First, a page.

The Pro D2 is an entirely domestic league, it has no international fixtures whatsoever, so potentially is a purely domestic matter. In Stevenage Borough Football Club v The Football League (1996) Times Law Review, 6 July, it was deemed too remote that Stevenage would be able to compete for a place in European competitions and so there was no effect on trade between Member States in that case. However, the Commission have been clear that trade between Member States may be affected by aid given to an undertaking that is not itself, trading across borders (Case C-102/87 France v Commission [1988] ECR 4067, para.19) and indeed, have recently opened an investigation into a second division football team in the Netherlands. The Stevenage case can be contrasted with Biarritz where, despite a rocky start to the season, they have now climbed the table and sit second place. They have a serious chance of being promoted back into the Top 14, or at the very least, occupying one of the coveted promotion playoffs spots, thereby altering who could potentially win promotion (in France two teams go up and two teams come down).  Every team in the Top 14 competes in one of two European competitions: the European Championship Cup or the European Challenge Cup.  The potential effect on trade between Member States starts therefore, to become more evident. The concept of ‘trade between Member States’ has traditionally been given a wide interpretation and can be said to include situations which affect the competitive structure of the market, within its scope. The Top 14 has fixtures with other European countries, including England, Ireland and Italy.  Who enters (and who leaves) therefore will affect the competitive structure of those international fixtures. Article 107 however, states that aid is only prohibited ‘in so far as it’ has an effect on trade between Member States, rather than in Article 101 or 102 which rely on ‘may’ as a limiting concept. The jurisprudence is clear that it is the effect of the aid, rather than the intent or form of the aid which is determinative.  A full market analysis of the effect on trade, as occurs under Article 101 and 12, is not required under Article 107, although justification for the finding of a distortion of competition, or threatened distortion, would be necessary (Case 730/79 Philip Morris Holland BV v Commission, [1980] ECR 2671). In the case of Biarritz, the provision of the 400,000€ saved the team from relegation to the Fédéral 1 and therefore put them in a position in which they could immediately fight for promotion back into the Top 14 (which they look likely to achieve). It does not appear therefore, that an investigation would stumble at this stage of its inquiry.   

Due to the inclusive nature of the Article 107 prohibition, many investigations turn on whether they satisfy the exemption criteria of 107(3). The one most typically utilised in the case of investigations of professional football clubs in 107(3)(c) which states that aid used to facilitate the development of certain economic areas or activities may not be incompatible with the internal market, or the ‘failing firm’  defence. The local mayor hinted at the economic implications for the town itself of the teams fall from professionalism, as the primary motive for providing the aid. There is however, no (public) suggestion that the club would have folded without the injection of cash, merely that it would have had to compete in the amateur Fédérale 1. The definition of a failing firm is necessarily flexible. Nevertheless, it is a requirement when considering rescue aid (as opposed to restructuring aid as appears to be the case here) that the difficulties faced by the firm be short/medium term difficulties that are dependent upon short term government help for their resolution. As Biarritz have performed so well this season, it seems that there is an argument to be made that their difficulties were indeed short-term in nature, and have been resolved by the injection of cash provided by the local council. The aid itself would also have to be a ‘one time, last time’ injection of financial help, something that is not entirely clear from the local media reports. Further, the question of whether demotion to an amateur league is comparable to the outright failure of a firm would have to be addressed. Fellow former Top 14 great and rival, Union Sportive Montalbanaise (Montauban) faced administrative relegation in 2010. The local council there did not provide the club with the money required to prevent their fall. The club filed for bankruptcy after being unable to prove to the DNACG that they would be able to address the rumoured 1.7 million Euro shortfall in their budget for that season. After 4 years in the amateur league they succeeded in winning promotion back into the Pro D 2 for the 2014/2015 season, where they currently sit mid-table. Using this as an example, and provided that the criteria laid out in 3.1.1. of the Community Guidelines on State Aid for Rescuing and Restructuring Firms in Difficulty are satisfied, it seems there is at least a basis for defending the council loan.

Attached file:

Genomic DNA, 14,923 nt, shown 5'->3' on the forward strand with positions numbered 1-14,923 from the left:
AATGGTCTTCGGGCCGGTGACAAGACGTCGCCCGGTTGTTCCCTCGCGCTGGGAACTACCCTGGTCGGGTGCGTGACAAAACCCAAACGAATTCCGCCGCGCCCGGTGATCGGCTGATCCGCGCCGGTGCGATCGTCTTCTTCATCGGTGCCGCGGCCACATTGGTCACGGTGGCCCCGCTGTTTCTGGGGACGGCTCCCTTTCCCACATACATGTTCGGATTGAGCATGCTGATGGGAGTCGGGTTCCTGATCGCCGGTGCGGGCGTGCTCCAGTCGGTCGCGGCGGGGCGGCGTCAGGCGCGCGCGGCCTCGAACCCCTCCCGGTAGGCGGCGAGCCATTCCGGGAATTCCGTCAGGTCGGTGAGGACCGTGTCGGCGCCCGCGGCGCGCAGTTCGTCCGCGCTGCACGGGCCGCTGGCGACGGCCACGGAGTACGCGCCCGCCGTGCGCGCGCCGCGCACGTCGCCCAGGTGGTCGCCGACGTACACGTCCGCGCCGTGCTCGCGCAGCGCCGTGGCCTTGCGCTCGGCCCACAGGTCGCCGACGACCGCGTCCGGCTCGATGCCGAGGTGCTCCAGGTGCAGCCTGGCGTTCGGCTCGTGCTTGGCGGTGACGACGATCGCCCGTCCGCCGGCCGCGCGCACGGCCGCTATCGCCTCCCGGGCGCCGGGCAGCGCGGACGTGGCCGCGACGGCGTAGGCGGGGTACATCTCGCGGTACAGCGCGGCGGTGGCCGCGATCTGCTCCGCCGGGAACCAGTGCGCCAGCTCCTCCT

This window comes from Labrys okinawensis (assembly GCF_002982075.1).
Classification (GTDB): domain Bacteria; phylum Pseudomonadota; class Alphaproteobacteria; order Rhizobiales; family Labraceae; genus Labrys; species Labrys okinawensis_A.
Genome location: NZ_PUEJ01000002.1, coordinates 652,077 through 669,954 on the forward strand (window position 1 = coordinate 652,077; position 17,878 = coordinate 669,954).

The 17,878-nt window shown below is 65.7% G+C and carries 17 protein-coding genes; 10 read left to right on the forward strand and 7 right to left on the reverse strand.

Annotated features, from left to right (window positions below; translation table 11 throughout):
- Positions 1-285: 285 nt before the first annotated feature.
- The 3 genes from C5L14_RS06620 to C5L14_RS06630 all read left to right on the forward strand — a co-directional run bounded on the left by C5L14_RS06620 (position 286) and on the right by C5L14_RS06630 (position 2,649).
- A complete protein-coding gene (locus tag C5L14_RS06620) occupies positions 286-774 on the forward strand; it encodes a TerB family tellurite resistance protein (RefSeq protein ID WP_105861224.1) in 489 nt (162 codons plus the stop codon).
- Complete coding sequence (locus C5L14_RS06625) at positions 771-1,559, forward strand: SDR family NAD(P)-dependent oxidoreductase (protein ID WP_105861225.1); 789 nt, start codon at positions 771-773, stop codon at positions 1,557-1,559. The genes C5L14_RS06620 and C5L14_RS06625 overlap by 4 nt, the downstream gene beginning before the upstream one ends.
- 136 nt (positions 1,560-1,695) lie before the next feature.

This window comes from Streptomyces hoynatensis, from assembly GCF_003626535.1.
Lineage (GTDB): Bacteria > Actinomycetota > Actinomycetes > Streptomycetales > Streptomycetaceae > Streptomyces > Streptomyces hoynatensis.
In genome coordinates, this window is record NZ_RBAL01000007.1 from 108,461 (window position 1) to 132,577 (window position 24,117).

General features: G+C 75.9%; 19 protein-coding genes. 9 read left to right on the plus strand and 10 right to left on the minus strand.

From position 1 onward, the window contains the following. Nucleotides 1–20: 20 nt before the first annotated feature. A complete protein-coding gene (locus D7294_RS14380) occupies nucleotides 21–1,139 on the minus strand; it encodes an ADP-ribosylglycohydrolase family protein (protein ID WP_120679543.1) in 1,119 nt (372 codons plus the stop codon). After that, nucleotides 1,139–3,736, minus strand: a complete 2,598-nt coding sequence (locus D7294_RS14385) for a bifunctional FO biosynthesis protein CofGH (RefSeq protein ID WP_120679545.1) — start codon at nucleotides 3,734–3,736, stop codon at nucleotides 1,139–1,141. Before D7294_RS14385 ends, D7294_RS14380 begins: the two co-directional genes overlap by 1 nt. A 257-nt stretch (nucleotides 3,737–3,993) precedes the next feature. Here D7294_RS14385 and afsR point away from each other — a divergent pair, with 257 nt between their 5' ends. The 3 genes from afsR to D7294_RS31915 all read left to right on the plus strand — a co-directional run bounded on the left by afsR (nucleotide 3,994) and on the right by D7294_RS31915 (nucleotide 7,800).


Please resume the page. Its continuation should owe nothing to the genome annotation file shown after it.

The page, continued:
However, as there is very little by the way of detailed information available as to the nature of the financial difficulties of the club or the terms of the financial assistance provided by the Council, it is impossible to be determinative as to its standing under Article 107. On the face of it though, the case of Biarritz looks at least worthy of some Commission interest and could well be an example of unlawful state aid, aid that looks likely to have enabled Biarritz re-admittance to the Top 14, the ‘richest league in the world’. 400,000€ may seem like peanuts when compared with the figures the Commission is looking at in respect of professional football, but in this case it seems, paying peanuts gets you a lot more than monkeys.